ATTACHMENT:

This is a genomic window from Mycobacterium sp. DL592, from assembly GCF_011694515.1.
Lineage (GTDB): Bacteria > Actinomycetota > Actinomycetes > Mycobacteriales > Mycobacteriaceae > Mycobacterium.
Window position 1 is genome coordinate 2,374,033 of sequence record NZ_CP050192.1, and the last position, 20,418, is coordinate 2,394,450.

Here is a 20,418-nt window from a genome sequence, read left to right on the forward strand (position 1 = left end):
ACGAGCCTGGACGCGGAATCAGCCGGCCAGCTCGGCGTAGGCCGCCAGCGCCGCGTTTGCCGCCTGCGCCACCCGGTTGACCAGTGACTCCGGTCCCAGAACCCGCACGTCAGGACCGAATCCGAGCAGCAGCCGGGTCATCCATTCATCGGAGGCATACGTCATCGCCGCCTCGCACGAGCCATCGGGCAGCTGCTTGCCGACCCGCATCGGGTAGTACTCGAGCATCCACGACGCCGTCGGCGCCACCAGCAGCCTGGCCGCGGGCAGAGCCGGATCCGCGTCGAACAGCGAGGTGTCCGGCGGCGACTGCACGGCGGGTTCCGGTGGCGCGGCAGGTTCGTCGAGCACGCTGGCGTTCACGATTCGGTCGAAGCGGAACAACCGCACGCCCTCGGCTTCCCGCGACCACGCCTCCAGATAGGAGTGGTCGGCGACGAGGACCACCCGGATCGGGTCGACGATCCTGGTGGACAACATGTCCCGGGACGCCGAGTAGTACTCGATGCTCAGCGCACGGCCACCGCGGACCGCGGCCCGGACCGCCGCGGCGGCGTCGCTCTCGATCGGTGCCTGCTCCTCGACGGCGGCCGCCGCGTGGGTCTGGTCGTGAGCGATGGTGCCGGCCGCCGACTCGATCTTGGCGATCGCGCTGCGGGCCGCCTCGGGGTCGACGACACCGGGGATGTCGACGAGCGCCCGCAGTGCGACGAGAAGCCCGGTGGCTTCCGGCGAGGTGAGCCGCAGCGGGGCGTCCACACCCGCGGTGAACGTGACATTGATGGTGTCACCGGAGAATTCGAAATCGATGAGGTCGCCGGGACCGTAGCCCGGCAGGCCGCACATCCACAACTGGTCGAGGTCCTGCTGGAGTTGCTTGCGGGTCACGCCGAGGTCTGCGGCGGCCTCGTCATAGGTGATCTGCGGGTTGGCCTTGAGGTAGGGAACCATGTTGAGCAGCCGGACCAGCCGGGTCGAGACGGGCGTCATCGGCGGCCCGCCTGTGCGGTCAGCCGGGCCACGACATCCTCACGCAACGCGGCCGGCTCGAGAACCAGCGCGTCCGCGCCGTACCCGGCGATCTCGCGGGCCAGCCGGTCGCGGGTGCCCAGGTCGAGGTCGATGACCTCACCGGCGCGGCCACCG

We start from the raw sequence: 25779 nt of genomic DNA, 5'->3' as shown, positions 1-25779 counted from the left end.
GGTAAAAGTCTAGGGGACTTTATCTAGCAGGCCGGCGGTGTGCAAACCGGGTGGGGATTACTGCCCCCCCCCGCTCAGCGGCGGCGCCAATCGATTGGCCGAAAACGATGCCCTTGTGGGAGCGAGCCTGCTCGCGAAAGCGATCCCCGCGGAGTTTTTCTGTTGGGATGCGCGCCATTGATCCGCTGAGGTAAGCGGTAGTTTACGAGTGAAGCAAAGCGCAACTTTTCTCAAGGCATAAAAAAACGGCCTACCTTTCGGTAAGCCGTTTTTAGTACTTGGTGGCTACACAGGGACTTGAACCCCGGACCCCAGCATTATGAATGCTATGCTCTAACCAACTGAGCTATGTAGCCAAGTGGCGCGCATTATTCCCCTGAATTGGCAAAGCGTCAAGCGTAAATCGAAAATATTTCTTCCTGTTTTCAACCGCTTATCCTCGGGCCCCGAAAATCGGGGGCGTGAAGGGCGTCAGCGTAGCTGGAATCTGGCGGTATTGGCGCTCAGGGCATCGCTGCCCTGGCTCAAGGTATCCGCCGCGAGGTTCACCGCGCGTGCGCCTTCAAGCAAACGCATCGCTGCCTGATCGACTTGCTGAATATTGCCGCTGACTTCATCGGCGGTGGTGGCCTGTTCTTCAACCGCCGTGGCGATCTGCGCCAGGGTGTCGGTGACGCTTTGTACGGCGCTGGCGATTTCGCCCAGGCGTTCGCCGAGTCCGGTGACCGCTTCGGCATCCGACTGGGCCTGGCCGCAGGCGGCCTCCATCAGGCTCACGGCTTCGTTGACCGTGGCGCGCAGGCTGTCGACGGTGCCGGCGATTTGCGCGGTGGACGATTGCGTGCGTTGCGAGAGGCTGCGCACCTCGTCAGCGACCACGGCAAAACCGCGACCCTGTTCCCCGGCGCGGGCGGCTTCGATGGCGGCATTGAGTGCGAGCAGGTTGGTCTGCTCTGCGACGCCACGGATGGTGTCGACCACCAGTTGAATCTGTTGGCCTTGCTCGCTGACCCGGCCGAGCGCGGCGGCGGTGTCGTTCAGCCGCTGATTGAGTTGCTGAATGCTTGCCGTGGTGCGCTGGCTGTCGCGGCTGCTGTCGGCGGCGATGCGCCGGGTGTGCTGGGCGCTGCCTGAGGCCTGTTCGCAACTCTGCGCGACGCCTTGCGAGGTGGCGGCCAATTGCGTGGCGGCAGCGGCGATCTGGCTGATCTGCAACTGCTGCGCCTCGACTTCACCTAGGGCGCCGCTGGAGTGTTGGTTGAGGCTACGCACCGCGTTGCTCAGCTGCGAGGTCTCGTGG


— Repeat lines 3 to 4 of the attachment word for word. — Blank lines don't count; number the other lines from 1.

Window position 1 is genome coordinate 2,374,033 of sequence record NZ_CP050192.1, and the last position, 20,418, is coordinate 2,394,450.

Here is a 20,418-nt window from a genome sequence, read left to right on the forward strand (position 1 = left end):